Tuesday, March 31, 2009
Wednesday, March 25, 2009
Cesare Cesariano’s Di Lucio Vitruvio Pollione de Architectura was the first translation of the Latin text of Vitruvius into the vernacular. Printed in Como by Gottardo da Ponte on July 15th 1521, the folio format of the volume allowed space for translation, commentary and illustrations all on the same page, with striking graphic effect and ease of reference. In the tradition of the medieval gloss, the translated text of Vitruvius, printed in a larger font, takes up a sometimes less than a third of the page, while the densely printed commentary surrounds it, filling out the page.
In comparison to Alberti, Cesariano was quite different. First, he translated into the vernacular (not writing a new treatise in Latin), and second, the manner with which he treated antique architecture was completely different. He did not write a new treatise, but created a coherent, printed version of Vitruvius with comprehensive commentary that allowed the contemporary use of ancient methods. Whereas Alberti saw classical architecture, not only as a superior form, but a cornerstone upon which to recommence the same pursuit of beauty, Cesariano mainly sought to justify and improve current medieval practices in architecture through the integration of ancient practices. Cesariano’s task, according to Carol Herselle Krinsky, was “to reconstruct antique architecture by linking Roman prototypes with familiar buildings which appeared to have something in common with what was said in Vitruvius’s text.”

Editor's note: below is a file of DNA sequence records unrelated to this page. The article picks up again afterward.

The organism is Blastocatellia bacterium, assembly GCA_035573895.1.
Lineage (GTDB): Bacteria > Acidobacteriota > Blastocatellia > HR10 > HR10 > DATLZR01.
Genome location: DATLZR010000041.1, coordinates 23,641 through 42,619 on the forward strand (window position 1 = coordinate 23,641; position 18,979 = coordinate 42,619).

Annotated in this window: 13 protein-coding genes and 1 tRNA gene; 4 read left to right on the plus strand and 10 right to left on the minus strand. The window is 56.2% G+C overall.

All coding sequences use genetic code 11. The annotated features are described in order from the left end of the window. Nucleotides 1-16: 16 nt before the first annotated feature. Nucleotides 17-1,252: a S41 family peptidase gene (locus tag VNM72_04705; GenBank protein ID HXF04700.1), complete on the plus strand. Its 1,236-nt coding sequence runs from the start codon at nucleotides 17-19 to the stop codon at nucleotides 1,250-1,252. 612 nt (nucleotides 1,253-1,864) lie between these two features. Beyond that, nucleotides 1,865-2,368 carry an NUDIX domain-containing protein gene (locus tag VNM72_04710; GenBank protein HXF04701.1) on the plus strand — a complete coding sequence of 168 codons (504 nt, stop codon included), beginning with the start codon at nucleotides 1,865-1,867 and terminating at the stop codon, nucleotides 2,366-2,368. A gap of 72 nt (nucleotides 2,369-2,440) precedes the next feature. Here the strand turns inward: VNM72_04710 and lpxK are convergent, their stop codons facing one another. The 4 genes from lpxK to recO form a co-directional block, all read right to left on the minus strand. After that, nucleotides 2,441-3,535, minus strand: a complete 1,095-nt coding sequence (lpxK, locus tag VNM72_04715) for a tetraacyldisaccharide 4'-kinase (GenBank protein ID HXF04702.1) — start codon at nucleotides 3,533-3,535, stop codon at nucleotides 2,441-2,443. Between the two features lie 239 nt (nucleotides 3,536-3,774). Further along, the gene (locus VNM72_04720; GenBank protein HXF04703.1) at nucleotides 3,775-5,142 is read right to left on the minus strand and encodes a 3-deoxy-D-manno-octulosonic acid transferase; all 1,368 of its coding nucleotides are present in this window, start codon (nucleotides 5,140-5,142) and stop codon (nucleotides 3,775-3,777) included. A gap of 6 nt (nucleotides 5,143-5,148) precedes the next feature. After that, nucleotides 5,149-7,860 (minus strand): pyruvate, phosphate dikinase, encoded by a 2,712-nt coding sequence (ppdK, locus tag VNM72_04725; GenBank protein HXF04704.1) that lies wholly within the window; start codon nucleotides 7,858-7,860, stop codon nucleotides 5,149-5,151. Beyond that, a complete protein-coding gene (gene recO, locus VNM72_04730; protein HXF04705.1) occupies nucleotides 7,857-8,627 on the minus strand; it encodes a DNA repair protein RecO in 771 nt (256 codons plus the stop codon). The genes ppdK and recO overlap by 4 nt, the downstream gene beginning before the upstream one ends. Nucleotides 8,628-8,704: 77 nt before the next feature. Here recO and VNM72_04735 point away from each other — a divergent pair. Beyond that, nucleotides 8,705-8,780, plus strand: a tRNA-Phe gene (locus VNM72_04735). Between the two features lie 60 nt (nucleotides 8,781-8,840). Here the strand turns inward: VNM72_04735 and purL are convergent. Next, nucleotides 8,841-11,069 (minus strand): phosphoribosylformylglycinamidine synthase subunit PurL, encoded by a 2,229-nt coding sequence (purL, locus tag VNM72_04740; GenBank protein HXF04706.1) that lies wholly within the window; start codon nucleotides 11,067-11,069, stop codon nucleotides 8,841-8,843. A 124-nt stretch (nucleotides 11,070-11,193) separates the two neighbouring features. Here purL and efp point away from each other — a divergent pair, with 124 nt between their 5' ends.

Cesariano’s commentary forms an encyclopedic and carefully crafted appendix in which he attempts to explain the selected readings from various versions of the text, and expand on their meaning. His approach seems to be the medieval and humanistic method of extracting from the text the most important points, thereby creating a collection of references necessary for the compilation of a personal system of cross-references. It contains numerous quotations from Classical authors, including Aristotle and Pliny, as well as contemporary opinions. It is also clear that Cesariano was familiar with the works of Alberti, Filarete, and Fra Giocondo. However, the commentary reveals little or no interest in the scientific investigation of actual ancient buildings. Cesariano tends to regard the past “in a medieval way, focusing on its continuity with the present, and its value as a confirmation of contemporary ideas,” rather than in the more Renaissance way, as a separate and distinct age that can provide insight into the construction of a renewed architecture.